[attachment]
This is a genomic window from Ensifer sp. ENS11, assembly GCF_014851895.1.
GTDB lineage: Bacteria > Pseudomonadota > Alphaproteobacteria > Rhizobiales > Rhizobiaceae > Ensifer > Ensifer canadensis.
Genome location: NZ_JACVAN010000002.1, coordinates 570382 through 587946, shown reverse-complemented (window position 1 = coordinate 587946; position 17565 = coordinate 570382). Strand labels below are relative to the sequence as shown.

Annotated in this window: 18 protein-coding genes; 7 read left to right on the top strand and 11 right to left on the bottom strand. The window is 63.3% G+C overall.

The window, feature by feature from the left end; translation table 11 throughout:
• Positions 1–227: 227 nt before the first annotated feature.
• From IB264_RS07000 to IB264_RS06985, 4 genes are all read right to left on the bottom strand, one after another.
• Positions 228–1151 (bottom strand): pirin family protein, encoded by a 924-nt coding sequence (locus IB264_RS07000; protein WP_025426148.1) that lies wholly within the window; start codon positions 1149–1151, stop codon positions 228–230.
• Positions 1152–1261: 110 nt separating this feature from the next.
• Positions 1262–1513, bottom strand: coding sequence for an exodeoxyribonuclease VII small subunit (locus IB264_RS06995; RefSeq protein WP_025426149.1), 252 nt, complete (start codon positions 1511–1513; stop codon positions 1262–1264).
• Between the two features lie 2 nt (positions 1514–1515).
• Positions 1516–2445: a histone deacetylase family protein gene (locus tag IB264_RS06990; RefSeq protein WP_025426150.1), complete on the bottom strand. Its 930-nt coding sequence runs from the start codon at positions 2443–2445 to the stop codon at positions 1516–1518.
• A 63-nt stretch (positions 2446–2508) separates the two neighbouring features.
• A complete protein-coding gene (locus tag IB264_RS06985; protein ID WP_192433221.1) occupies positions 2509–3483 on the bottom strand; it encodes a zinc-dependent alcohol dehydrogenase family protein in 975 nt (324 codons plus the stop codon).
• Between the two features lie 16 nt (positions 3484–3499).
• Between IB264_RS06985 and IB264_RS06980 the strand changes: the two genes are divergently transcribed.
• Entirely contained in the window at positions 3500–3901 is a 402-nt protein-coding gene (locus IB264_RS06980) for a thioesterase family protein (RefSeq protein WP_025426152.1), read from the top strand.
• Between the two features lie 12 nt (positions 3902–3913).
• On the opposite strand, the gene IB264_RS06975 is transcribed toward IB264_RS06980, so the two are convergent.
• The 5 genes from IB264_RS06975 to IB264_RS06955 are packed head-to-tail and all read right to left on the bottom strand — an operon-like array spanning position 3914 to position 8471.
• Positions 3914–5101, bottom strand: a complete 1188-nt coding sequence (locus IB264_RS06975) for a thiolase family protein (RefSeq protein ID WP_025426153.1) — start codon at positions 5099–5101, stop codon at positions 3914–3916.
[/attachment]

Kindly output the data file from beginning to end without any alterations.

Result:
This is a genomic window from Ensifer sp. ENS11, assembly GCF_014851895.1.
GTDB lineage: Bacteria > Pseudomonadota > Alphaproteobacteria > Rhizobiales > Rhizobiaceae > Ensifer > Ensifer canadensis.
Genome location: NZ_JACVAN010000002.1, coordinates 570382 through 587946, shown reverse-complemented (window position 1 = coordinate 587946; position 17565 = coordinate 570382). Strand labels below are relative to the sequence as shown.

Annotated in this window: 18 protein-coding genes; 7 read left to right on the top strand and 11 right to left on the bottom strand. The window is 63.3% G+C overall.

The window, feature by feature from the left end; translation table 11 throughout:
• Positions 1–227: 227 nt before the first annotated feature.
• From IB264_RS07000 to IB264_RS06985, 4 genes are all read right to left on the bottom strand, one after another.
• Positions 228–1151 (bottom strand): pirin family protein, encoded by a 924-nt coding sequence (locus IB264_RS07000; protein WP_025426148.1) that lies wholly within the window; start codon positions 1149–1151, stop codon positions 228–230.
• Positions 1152–1261: 110 nt separating this feature from the next.
• Positions 1262–1513, bottom strand: coding sequence for an exodeoxyribonuclease VII small subunit (locus IB264_RS06995; RefSeq protein WP_025426149.1), 252 nt, complete (start codon positions 1511–1513; stop codon positions 1262–1264).
• Between the two features lie 2 nt (positions 1514–1515).
• Positions 1516–2445: a histone deacetylase family protein gene (locus tag IB264_RS06990; RefSeq protein WP_025426150.1), complete on the bottom strand. Its 930-nt coding sequence runs from the start codon at positions 2443–2445 to the stop codon at positions 1516–1518.
• A 63-nt stretch (positions 2446–2508) separates the two neighbouring features.
• A complete protein-coding gene (locus tag IB264_RS06985; protein ID WP_192433221.1) occupies positions 2509–3483 on the bottom strand; it encodes a zinc-dependent alcohol dehydrogenase family protein in 975 nt (324 codons plus the stop codon).
• Between the two features lie 16 nt (positions 3484–3499).
• Between IB264_RS06985 and IB264_RS06980 the strand changes: the two genes are divergently transcribed.
• Entirely contained in the window at positions 3500–3901 is a 402-nt protein-coding gene (locus IB264_RS06980) for a thioesterase family protein (RefSeq protein WP_025426152.1), read from the top strand.
• Between the two features lie 12 nt (positions 3902–3913).
• On the opposite strand, the gene IB264_RS06975 is transcribed toward IB264_RS06980, so the two are convergent.
• The 5 genes from IB264_RS06975 to IB264_RS06955 are packed head-to-tail and all read right to left on the bottom strand — an operon-like array spanning position 3914 to position 8471.
• Positions 3914–5101, bottom strand: a complete 1188-nt coding sequence (locus IB264_RS06975) for a thiolase family protein (RefSeq protein ID WP_025426153.1) — start codon at positions 5099–5101, stop codon at positions 3914–3916.